Routine, Escape, and Life & Death in “Araby”
Of the many stories in this collection, Joyce uses many themes in each particular story and reuses the themes again many times in the stories following. The three major themes that were quite a standout were when the main character of one story had to deal with either: the Imprisonment of Routine, the Strong Willing Desire for Escape, or the Corresponding Intersection of Life and Death. Along with many others, “Araby” had these three themes laid out in the story for the reader to pick out. Some sort of routine is experienced by Joyce’s characters in stories throughout his book. For example, school is a wearisome routine for the narrator of “An Encounter”: But when the restraining influence of the school was at a distance I began to hunger again for wild sensations, for the escape which those chronicles of disorder alone seemed to offer me. The mimic warfare of the evening became at last as wearisome to me as the routine of school in the morning because I wanted real adventures to happen to myself. But real adventures, I reflected, do not happen to people who remain at home: they must be sought abroad. ( pg. 11)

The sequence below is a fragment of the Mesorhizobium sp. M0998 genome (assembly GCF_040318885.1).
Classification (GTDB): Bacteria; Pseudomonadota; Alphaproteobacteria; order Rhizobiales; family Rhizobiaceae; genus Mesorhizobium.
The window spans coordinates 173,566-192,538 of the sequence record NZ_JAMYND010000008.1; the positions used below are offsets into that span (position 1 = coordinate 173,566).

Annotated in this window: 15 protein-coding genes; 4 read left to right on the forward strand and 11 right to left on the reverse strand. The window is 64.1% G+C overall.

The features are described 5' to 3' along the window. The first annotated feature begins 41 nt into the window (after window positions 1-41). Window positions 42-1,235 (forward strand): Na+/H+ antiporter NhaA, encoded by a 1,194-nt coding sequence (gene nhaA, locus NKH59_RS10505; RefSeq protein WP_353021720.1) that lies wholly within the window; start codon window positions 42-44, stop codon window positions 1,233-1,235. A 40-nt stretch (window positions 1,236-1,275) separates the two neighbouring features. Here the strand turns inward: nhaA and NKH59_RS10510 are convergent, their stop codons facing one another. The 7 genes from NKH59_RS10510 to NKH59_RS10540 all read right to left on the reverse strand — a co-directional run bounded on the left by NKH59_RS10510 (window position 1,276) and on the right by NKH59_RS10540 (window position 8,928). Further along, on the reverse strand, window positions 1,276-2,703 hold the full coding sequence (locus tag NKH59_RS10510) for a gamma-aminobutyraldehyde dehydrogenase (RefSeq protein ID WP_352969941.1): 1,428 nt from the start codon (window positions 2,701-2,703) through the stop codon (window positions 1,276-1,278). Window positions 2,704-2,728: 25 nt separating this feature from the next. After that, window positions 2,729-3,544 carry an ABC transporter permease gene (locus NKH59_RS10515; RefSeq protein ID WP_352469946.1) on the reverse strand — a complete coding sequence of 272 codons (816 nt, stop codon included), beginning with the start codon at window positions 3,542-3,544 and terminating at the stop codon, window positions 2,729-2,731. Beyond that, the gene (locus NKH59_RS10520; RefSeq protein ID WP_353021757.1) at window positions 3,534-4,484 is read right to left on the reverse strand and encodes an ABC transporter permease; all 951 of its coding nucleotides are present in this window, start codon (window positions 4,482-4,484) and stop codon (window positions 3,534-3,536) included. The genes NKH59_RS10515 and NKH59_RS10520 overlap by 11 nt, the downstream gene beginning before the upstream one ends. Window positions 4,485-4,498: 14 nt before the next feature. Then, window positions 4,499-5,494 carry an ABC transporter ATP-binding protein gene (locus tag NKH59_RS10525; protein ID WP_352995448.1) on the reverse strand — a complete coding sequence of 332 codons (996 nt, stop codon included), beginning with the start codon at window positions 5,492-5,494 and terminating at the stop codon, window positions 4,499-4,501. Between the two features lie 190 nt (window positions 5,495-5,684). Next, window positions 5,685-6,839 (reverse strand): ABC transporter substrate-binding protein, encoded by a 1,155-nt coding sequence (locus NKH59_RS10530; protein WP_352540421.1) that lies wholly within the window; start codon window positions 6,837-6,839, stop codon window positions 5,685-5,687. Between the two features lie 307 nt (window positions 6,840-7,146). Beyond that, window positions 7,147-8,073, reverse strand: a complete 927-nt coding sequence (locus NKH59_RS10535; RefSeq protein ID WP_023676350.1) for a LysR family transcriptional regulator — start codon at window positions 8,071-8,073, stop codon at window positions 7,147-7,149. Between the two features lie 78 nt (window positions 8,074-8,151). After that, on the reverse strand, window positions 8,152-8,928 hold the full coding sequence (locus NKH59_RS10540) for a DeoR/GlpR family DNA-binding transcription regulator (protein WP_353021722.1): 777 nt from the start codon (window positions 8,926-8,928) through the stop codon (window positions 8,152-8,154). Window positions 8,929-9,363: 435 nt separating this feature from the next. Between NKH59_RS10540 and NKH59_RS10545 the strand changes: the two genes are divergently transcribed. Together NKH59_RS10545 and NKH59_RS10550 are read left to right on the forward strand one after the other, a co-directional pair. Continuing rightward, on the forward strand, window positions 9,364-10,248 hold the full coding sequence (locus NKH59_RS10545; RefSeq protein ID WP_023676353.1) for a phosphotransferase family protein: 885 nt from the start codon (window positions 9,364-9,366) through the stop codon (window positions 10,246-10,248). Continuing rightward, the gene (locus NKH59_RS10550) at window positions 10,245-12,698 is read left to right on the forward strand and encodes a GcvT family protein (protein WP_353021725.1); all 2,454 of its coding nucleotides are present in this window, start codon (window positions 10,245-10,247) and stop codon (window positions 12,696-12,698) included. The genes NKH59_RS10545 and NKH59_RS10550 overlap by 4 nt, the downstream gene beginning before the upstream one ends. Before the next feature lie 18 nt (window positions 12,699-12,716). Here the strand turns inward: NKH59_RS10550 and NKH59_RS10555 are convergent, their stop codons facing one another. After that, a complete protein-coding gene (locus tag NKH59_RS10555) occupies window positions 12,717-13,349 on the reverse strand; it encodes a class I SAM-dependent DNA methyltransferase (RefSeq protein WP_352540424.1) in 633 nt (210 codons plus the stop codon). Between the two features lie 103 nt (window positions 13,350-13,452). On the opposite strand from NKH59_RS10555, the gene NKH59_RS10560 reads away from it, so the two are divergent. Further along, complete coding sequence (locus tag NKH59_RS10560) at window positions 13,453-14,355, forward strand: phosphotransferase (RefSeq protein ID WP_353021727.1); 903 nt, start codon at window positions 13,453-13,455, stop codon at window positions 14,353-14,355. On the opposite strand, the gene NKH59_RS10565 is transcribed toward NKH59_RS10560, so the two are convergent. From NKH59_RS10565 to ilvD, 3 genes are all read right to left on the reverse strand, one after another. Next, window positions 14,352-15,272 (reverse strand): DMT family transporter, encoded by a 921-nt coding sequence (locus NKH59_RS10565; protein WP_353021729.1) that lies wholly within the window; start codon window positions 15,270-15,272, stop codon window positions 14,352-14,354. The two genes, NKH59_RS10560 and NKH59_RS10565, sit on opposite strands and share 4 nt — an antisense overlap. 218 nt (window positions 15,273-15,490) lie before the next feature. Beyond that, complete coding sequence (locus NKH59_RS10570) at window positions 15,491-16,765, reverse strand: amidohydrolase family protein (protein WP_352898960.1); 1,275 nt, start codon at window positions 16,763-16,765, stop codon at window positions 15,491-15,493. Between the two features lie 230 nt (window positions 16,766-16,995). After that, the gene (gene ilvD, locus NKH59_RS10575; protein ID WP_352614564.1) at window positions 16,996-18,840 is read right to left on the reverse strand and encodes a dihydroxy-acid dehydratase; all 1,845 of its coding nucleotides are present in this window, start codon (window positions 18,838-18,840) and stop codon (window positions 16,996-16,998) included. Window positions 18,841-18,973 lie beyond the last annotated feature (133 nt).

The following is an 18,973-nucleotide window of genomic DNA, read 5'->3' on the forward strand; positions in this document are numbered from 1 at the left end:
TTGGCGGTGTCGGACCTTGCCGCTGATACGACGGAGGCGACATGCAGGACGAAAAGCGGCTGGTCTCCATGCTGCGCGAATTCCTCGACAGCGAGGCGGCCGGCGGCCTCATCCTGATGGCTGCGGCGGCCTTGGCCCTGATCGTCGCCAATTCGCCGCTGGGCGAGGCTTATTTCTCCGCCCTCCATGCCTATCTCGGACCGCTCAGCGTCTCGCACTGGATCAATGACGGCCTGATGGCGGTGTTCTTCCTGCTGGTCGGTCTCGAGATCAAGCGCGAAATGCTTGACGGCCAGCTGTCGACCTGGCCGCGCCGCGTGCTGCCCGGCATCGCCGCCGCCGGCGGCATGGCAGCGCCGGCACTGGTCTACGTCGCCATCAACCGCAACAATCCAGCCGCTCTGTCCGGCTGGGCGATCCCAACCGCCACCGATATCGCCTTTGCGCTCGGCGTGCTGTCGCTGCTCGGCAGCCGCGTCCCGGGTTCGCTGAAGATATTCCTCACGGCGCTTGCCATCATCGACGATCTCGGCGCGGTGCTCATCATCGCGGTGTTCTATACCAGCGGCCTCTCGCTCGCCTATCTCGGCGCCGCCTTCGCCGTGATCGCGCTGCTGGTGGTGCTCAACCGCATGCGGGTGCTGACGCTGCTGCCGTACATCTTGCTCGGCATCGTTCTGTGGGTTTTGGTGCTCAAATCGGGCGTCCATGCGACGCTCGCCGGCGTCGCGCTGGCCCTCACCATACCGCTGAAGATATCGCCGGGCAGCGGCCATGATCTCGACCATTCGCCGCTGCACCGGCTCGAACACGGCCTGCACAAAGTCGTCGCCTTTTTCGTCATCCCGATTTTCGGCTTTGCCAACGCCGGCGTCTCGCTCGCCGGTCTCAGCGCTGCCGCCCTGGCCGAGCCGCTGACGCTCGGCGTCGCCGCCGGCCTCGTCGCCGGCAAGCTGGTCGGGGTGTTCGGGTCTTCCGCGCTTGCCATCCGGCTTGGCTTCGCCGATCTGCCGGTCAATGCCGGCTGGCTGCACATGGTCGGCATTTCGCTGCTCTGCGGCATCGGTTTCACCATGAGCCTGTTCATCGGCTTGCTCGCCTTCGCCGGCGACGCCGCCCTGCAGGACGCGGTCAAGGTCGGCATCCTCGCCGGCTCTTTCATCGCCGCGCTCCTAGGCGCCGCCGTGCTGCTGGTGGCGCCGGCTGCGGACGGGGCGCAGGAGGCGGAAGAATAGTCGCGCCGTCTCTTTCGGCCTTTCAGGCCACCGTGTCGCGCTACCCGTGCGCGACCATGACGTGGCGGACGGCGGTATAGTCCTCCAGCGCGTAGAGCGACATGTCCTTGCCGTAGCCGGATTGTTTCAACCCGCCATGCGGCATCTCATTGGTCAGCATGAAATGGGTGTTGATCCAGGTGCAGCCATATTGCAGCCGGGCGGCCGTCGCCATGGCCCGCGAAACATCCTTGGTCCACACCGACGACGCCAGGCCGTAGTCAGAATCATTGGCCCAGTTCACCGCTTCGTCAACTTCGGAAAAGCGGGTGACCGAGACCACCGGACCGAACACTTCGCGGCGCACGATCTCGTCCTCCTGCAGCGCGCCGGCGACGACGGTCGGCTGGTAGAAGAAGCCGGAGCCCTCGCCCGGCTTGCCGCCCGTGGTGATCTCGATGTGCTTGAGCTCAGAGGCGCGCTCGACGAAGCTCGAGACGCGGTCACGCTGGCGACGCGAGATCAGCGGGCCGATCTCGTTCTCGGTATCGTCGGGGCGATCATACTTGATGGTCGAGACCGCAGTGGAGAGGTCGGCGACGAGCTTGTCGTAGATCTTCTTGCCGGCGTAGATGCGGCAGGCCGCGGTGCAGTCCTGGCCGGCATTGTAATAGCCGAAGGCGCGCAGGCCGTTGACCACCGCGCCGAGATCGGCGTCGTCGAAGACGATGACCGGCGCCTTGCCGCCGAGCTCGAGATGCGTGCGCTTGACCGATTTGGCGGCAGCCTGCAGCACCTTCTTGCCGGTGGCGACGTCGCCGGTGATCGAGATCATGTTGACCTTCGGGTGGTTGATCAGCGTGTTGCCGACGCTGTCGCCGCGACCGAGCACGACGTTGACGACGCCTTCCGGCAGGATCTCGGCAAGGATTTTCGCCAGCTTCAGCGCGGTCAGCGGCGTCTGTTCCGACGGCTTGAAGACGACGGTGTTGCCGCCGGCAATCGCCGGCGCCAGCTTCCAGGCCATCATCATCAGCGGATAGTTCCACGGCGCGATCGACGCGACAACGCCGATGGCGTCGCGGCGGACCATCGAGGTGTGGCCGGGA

In “The Dead,” Gabriel extemporizes on the everyday:
Therefore, I will not linger on the past. I will not let any gloomy moralising intrude upon us here tonight. Here we are gathered together for a brief moment from the bustle and rush of our everyday routine. (pg. 166)
In “Araby,” the narrator is stuck in his everyday routine, desperately trying to gather up the courage to break it. This happened morning after morning. I had never spoken to her, except for a few casual words … (pg. 19).
All these characters are trying to escape or break out the routine that they have experienced through past life. To escape his (the narrator’s) routine, the narrator tells his “love” that he will buy her something on his adventure into a town carnival. "If I go," I said, "I will bring you something."(“Araby”...
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